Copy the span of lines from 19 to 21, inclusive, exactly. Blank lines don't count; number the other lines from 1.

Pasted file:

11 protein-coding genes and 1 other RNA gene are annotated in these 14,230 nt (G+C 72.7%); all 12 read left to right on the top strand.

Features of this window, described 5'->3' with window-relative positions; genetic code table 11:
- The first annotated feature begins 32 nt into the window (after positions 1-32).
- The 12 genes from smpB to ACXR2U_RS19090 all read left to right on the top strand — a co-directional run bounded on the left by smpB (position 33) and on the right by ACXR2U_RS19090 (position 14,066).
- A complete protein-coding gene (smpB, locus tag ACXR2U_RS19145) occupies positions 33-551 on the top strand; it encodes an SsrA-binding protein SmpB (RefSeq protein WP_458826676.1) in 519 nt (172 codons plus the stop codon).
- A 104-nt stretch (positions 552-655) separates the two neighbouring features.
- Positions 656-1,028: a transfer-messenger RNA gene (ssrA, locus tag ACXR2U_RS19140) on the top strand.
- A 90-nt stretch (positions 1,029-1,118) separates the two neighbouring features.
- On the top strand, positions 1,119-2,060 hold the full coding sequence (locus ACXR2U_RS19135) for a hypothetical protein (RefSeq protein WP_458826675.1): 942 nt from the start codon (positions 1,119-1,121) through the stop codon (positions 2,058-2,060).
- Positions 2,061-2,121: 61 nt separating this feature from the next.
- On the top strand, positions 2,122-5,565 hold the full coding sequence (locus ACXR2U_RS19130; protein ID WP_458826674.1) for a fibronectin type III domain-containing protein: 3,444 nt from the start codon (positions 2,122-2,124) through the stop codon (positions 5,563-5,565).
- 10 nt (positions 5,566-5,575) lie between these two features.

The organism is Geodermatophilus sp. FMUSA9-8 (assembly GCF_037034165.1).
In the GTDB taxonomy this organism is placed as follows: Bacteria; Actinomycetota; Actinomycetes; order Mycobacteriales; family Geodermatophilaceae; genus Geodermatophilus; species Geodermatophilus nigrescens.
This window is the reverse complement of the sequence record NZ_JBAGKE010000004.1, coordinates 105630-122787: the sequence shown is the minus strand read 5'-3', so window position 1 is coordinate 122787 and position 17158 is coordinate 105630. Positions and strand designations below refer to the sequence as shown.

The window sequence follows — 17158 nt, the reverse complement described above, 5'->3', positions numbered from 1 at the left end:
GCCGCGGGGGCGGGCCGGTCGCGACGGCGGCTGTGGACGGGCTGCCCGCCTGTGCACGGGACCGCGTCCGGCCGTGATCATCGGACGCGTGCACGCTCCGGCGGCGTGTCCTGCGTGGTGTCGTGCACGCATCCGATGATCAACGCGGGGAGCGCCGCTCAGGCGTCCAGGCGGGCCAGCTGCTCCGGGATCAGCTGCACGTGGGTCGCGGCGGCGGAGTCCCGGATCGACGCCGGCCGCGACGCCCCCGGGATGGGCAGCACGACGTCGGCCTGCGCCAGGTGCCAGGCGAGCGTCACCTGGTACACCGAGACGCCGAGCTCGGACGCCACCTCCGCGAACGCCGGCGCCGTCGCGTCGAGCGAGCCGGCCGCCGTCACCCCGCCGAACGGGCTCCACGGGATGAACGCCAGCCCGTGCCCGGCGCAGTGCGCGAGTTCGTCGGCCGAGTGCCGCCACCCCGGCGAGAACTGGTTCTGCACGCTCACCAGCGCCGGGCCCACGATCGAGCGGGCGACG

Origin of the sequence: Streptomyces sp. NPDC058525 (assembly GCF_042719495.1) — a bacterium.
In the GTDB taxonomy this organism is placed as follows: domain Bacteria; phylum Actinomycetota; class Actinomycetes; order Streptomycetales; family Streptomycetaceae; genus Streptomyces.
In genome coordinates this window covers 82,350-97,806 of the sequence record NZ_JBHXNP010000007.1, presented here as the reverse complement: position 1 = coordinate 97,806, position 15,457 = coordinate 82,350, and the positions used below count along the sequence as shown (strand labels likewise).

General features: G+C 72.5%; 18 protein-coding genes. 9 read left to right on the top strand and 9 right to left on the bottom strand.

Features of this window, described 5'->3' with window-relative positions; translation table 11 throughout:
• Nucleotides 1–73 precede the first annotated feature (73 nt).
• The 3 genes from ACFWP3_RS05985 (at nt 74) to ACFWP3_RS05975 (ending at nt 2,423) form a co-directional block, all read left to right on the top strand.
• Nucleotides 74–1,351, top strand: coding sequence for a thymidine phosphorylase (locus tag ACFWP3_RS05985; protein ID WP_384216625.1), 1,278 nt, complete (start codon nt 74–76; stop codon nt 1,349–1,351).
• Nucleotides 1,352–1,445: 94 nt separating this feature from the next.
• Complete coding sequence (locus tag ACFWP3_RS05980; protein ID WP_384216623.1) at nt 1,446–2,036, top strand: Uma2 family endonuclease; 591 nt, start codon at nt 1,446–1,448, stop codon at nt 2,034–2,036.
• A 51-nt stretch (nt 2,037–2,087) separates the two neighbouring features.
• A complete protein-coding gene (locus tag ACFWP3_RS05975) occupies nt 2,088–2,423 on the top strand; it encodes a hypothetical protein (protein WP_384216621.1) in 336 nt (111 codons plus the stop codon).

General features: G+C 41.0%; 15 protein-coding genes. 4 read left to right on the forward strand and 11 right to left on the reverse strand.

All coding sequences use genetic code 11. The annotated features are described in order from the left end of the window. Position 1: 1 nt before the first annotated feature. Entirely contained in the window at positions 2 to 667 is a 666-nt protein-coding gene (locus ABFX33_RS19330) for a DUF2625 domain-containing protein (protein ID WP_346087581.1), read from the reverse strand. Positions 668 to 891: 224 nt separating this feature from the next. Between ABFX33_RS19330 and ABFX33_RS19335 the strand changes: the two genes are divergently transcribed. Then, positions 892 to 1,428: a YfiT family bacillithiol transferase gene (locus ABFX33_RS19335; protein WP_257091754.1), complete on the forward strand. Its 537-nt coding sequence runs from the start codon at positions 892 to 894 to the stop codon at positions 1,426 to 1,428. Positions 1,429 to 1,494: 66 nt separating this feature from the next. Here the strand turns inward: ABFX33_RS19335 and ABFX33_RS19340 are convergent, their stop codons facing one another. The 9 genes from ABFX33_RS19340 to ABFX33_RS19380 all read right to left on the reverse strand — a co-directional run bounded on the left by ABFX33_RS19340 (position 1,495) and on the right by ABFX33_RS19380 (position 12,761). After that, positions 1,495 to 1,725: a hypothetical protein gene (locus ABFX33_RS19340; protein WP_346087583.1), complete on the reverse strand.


In the GTDB taxonomy this organism is placed as follows: domain Bacteria; phylum Actinomycetota; class Actinomycetes; order Streptomycetales; family Streptomycetaceae; genus Streptomyces.
In genome coordinates this window covers 82,350-97,806 of the sequence record NZ_JBHXNP010000007.1, presented here as the reverse complement: position 1 = coordinate 97,806, position 15,457 = coordinate 82,350, and the positions used below count along the sequence as shown (strand labels likewise).

General features: G+C 72.5%; 18 protein-coding genes. 9 read left to right on the top strand and 9 right to left on the bottom strand.